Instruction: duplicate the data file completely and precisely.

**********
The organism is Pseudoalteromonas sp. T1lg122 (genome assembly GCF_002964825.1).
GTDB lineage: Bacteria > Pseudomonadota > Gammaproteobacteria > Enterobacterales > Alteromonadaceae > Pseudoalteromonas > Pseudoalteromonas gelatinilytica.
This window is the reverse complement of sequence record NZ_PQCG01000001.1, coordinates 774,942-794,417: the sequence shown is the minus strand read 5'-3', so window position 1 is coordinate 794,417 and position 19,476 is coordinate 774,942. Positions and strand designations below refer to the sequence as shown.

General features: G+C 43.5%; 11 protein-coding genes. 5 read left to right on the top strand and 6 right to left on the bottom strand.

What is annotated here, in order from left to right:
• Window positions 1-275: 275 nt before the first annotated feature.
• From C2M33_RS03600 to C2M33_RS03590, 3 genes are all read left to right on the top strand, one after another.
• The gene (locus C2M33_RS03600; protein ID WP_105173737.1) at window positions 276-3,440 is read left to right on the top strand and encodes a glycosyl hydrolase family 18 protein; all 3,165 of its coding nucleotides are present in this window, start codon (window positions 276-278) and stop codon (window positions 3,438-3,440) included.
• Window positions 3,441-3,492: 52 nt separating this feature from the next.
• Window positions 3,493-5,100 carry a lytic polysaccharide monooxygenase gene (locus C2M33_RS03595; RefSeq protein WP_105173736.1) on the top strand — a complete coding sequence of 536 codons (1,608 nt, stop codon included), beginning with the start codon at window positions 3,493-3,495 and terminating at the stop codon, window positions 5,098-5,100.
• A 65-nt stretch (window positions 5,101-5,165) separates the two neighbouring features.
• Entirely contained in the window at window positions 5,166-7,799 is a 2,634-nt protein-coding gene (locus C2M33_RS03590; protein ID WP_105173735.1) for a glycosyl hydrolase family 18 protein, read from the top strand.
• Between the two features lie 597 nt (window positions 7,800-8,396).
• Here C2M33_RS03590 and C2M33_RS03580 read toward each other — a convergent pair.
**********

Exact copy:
The organism is Pseudoalteromonas sp. T1lg122 (genome assembly GCF_002964825.1).
GTDB lineage: Bacteria > Pseudomonadota > Gammaproteobacteria > Enterobacterales > Alteromonadaceae > Pseudoalteromonas > Pseudoalteromonas gelatinilytica.
This window is the reverse complement of sequence record NZ_PQCG01000001.1, coordinates 774,942-794,417: the sequence shown is the minus strand read 5'-3', so window position 1 is coordinate 794,417 and position 19,476 is coordinate 774,942. Positions and strand designations below refer to the sequence as shown.

General features: G+C 43.5%; 11 protein-coding genes. 5 read left to right on the top strand and 6 right to left on the bottom strand.

What is annotated here, in order from left to right:
• Window positions 1-275: 275 nt before the first annotated feature.
• From C2M33_RS03600 to C2M33_RS03590, 3 genes are all read left to right on the top strand, one after another.
• The gene (locus C2M33_RS03600; protein ID WP_105173737.1) at window positions 276-3,440 is read left to right on the top strand and encodes a glycosyl hydrolase family 18 protein; all 3,165 of its coding nucleotides are present in this window, start codon (window positions 276-278) and stop codon (window positions 3,438-3,440) included.
• Window positions 3,441-3,492: 52 nt separating this feature from the next.
• Window positions 3,493-5,100 carry a lytic polysaccharide monooxygenase gene (locus C2M33_RS03595; RefSeq protein WP_105173736.1) on the top strand — a complete coding sequence of 536 codons (1,608 nt, stop codon included), beginning with the start codon at window positions 3,493-3,495 and terminating at the stop codon, window positions 5,098-5,100.
• A 65-nt stretch (window positions 5,101-5,165) separates the two neighbouring features.
• Entirely contained in the window at window positions 5,166-7,799 is a 2,634-nt protein-coding gene (locus C2M33_RS03590; protein ID WP_105173735.1) for a glycosyl hydrolase family 18 protein, read from the top strand.
• Between the two features lie 597 nt (window positions 7,800-8,396).
• Here C2M33_RS03590 and C2M33_RS03580 read toward each other — a convergent pair.